The Step You Can Ignore When Baking On Parchment Paper

baking sheet with parchment paper
baking sheet with parchment paper - Maryia_K/Shutterstock

A well-stocked kitchen has a drawer that (at the very least) contains aluminum foil (the secret for a sparkling kitchen sink) as well as parchment paper -- a baker's best friend. If you're lining a cake pan or cookie sheet with parchment paper, there's one step in the recipe you can skip: The one that tells you to grease the pan (or even the paper). This magical material is not only nonstick, but it's also heat- and grease-resistant. This comes as very good news when baking sugary things, which will want to form such a robust, caramelized bond to any non-nonstick surface that you won't be able to get them off short of sandblasting. (That's not all: Parchment paper is handy for several other baking-related jobs, too.)

Now, don't confuse parchment paper with wax paper, even though they look similar. Wax paper will not only scorch (or even catch fire) in a hot oven, its paraffin coating will transfer to your (now smoky) cookies, and "waxy" will never become a popular cookie flavor. Parchment paper, on the other hand, is food-grade, non-toxic, and treated with a release agent, typically silicone.

Read more: 8 Baking Sheet Mistakes You Want To Avoid

An Acid Bath And A Silicone Coating

dough on a lined sheet
dough on a lined sheet - Arina P Habich/Shutterstock

In the manufacturing process, the surface of parchment paper is partially dissolved with either sulfuric acid or zinc chloride, which makes it water-resistant and ovenproof up to 428 degrees Fahrenheit. It's then coated with silicone, the non-organic substance found naturally in sand, rocks, and quartz. Silicone not only has great release effects but has a whole host of other advantageous qualities for baking, as well. It's pliable, heat-resistant, helps insulate against an unevenly heated cooking surface, won't affect the flavor of the food being baked, and doesn't contain any toxins. Best of all, you can get several uses out of a single sheet of parchment paper -- which is good for you, because the stuff is expensive to make.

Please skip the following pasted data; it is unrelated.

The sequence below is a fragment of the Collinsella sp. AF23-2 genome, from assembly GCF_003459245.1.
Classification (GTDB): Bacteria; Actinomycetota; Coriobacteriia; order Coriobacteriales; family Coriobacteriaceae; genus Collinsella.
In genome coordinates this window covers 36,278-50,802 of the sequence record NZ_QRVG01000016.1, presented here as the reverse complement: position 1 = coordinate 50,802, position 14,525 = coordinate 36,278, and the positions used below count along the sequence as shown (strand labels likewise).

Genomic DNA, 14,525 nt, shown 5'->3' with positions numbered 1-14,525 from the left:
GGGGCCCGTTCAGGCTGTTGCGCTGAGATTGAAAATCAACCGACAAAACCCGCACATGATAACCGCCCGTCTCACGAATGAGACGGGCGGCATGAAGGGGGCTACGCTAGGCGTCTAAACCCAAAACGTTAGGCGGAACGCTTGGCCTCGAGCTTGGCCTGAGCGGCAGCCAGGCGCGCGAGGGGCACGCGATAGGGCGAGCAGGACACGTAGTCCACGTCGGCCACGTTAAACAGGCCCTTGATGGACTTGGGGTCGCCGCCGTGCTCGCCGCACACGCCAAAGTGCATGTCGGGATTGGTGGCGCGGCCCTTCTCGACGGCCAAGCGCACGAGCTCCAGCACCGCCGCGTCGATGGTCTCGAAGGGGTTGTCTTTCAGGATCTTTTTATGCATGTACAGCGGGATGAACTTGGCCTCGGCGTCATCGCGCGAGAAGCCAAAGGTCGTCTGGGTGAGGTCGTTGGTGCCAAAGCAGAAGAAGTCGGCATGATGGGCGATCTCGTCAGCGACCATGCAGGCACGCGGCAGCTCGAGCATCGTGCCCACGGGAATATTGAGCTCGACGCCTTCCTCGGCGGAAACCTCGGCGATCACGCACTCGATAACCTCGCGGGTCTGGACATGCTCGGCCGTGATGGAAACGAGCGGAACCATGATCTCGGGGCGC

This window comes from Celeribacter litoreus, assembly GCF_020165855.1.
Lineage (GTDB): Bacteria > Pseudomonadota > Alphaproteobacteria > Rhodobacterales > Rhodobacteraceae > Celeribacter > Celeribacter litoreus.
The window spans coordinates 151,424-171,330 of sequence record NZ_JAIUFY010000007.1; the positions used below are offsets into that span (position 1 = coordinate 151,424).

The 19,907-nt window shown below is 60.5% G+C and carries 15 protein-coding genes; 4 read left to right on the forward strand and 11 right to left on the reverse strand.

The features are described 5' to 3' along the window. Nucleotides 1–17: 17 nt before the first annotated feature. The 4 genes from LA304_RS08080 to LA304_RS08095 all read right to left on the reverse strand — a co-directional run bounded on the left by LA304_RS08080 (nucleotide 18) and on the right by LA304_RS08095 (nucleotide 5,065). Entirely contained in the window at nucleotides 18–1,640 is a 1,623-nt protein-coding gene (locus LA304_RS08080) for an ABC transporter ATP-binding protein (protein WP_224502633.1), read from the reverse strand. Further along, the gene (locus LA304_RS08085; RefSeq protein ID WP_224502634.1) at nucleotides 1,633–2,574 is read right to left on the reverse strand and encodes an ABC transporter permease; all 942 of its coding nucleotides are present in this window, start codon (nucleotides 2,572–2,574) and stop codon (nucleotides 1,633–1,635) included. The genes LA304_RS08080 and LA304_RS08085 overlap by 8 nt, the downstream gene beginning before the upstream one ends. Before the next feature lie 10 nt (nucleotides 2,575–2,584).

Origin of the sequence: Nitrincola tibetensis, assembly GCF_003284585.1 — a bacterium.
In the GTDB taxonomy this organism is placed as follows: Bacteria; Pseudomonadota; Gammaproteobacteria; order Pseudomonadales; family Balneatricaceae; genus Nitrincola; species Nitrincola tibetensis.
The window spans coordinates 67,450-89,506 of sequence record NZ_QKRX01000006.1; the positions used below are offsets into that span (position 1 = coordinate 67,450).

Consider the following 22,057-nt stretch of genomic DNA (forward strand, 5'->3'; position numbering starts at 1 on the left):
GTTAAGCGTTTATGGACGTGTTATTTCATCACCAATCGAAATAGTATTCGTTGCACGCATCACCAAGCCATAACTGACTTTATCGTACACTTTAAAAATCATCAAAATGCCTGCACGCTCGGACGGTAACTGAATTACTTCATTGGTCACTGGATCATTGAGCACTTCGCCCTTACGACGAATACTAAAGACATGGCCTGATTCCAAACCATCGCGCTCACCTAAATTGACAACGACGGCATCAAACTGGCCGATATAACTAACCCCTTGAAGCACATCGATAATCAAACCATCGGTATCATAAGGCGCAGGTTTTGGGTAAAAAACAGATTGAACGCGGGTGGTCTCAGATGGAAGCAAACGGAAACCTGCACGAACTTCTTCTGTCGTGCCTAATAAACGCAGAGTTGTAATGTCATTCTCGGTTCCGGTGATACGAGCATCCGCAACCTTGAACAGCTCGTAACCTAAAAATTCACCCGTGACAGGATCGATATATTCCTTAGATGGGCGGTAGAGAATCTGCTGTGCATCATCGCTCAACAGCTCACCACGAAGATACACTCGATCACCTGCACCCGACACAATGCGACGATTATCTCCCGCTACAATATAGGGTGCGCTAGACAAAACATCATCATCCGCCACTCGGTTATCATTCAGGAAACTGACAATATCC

There's another kind of baking paper (typically used in commercial settings) that is treated with Quilon instead of silicon. Although Quilon paper is much cheaper to manufacture, Quilon can only be used once: It contains the heavy metal chromium, which breaks down under high heat and can cause health problems. The not-particularly-stable Chrome 3 complex of chemicals used in Quilon might be suspect, but they've been grandfathered in by the Food and Drug Administration. Choose unbleached parchment paper instead; heavy metal is only good for listening, not eating.

Skip The Grease, Improve The Bake

baking with parchment paper
baking with parchment paper - Pixel-Shot/Shutterstock

Parchment paper's release qualities not only prevent messes and save you time, but they also might keep the bottom of your cookies from burning, too. Many people use butter or other fats when greasing a baking sheet, which can lead to burned bottoms or pooled fat. In addition, the added fat of a greased pan might be absorbed into the dough, making it spread thinner and come out flatter. Also, have you tried cleaning burned grease from a baking tray? It's decidedly not fun.

There are multiple ways to avoid this, of course: You could spring for expensive silicone liners or nonstick baking trays -- or simply pick up a roll of parchment paper, tear off a pan-sized sheet, use this foolproof method for getting it to lay flat, and start cranking out the baked goods. Leave the butter in the dough, where it belongs.

Read the original article on Daily Meal